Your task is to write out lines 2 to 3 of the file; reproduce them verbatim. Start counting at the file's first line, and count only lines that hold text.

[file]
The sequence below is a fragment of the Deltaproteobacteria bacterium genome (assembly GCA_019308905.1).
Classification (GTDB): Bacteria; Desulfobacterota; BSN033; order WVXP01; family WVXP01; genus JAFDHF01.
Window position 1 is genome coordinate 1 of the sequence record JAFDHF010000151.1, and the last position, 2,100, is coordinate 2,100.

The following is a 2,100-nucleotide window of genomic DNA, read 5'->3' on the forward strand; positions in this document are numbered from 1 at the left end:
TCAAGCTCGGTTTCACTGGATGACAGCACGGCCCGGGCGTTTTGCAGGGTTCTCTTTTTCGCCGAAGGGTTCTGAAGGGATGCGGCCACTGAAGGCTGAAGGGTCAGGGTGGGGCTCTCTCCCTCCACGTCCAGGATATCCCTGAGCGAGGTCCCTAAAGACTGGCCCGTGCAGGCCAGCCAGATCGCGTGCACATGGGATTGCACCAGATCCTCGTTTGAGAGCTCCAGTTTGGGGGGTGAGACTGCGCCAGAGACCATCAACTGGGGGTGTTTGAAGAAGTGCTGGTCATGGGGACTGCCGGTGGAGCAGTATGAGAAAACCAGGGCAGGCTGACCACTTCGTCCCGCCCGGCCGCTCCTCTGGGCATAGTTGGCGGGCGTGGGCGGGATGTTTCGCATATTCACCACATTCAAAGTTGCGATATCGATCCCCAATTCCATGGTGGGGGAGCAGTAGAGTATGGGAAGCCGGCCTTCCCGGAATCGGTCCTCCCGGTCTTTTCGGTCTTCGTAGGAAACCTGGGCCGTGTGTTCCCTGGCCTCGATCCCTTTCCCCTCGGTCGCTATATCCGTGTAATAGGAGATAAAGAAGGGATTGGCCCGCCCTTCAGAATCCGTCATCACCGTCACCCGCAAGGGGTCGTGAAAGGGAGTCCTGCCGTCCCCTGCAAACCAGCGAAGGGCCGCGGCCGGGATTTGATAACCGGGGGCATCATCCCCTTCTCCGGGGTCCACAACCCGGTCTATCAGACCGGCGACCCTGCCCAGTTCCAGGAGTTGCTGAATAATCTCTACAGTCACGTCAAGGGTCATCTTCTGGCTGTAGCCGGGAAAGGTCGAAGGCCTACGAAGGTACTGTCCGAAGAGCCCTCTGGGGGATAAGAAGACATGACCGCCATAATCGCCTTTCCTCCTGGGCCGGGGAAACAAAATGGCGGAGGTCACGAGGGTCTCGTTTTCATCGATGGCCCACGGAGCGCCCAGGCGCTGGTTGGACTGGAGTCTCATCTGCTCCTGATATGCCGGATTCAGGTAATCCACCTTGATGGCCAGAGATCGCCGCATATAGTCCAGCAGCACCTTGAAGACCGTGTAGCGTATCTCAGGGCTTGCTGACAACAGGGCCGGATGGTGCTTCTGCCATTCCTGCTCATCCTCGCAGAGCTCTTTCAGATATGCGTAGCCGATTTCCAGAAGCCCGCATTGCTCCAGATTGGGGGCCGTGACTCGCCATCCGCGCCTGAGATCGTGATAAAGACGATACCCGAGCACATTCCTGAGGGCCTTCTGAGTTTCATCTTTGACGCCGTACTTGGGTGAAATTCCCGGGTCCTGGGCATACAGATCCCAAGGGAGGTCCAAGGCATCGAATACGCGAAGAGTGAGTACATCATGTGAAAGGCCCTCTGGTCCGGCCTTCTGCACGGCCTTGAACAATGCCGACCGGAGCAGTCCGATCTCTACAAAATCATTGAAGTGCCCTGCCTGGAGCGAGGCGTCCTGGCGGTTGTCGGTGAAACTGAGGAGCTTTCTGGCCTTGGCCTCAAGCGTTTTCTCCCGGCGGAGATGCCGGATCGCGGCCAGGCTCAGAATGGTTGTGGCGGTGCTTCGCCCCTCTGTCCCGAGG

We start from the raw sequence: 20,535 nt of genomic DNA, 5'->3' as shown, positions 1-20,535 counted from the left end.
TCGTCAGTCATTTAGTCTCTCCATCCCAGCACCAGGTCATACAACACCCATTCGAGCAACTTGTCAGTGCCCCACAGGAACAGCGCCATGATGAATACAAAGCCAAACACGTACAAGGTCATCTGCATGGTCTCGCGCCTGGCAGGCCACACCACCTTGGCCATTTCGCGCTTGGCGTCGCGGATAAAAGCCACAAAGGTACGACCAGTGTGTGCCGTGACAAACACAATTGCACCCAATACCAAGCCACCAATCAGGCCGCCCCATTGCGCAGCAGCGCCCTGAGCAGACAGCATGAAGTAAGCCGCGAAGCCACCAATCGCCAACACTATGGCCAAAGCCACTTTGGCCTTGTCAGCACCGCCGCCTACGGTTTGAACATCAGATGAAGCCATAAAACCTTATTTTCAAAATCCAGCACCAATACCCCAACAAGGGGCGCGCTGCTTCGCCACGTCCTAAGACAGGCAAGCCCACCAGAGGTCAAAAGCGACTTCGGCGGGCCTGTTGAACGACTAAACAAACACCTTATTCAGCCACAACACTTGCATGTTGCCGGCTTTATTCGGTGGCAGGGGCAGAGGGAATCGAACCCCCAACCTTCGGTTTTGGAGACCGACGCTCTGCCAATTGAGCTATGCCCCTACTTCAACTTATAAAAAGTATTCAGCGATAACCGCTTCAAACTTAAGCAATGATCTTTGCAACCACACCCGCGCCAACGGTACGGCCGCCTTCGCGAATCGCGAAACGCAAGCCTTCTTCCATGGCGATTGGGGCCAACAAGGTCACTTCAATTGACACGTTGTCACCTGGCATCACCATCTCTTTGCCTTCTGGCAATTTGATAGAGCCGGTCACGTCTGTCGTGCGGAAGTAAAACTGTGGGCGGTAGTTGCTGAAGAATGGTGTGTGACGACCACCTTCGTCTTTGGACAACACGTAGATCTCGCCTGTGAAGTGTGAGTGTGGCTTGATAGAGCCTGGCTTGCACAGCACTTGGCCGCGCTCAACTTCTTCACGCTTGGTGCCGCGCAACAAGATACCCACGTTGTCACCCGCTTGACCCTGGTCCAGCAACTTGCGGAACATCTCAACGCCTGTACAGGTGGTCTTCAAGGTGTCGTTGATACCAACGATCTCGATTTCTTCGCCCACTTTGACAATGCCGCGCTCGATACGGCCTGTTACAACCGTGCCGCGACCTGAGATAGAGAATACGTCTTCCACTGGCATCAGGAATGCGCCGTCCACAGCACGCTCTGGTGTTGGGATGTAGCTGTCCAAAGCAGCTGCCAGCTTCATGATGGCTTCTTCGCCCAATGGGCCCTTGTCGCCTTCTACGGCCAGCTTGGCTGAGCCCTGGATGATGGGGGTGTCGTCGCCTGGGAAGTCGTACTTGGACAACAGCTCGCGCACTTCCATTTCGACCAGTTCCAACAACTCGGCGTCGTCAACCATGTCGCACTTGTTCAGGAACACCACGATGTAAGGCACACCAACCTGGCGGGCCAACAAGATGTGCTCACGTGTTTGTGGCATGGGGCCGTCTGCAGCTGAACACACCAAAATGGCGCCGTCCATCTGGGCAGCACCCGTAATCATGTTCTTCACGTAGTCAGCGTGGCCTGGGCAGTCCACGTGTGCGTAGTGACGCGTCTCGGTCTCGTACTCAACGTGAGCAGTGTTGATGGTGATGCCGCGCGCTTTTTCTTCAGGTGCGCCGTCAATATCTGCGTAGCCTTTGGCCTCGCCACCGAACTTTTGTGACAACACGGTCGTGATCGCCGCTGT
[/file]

Classification (GTDB): Bacteria; Desulfobacterota; BSN033; order WVXP01; family WVXP01; genus JAFDHF01.
Window position 1 is genome coordinate 1 of the sequence record JAFDHF010000151.1, and the last position, 2,100, is coordinate 2,100.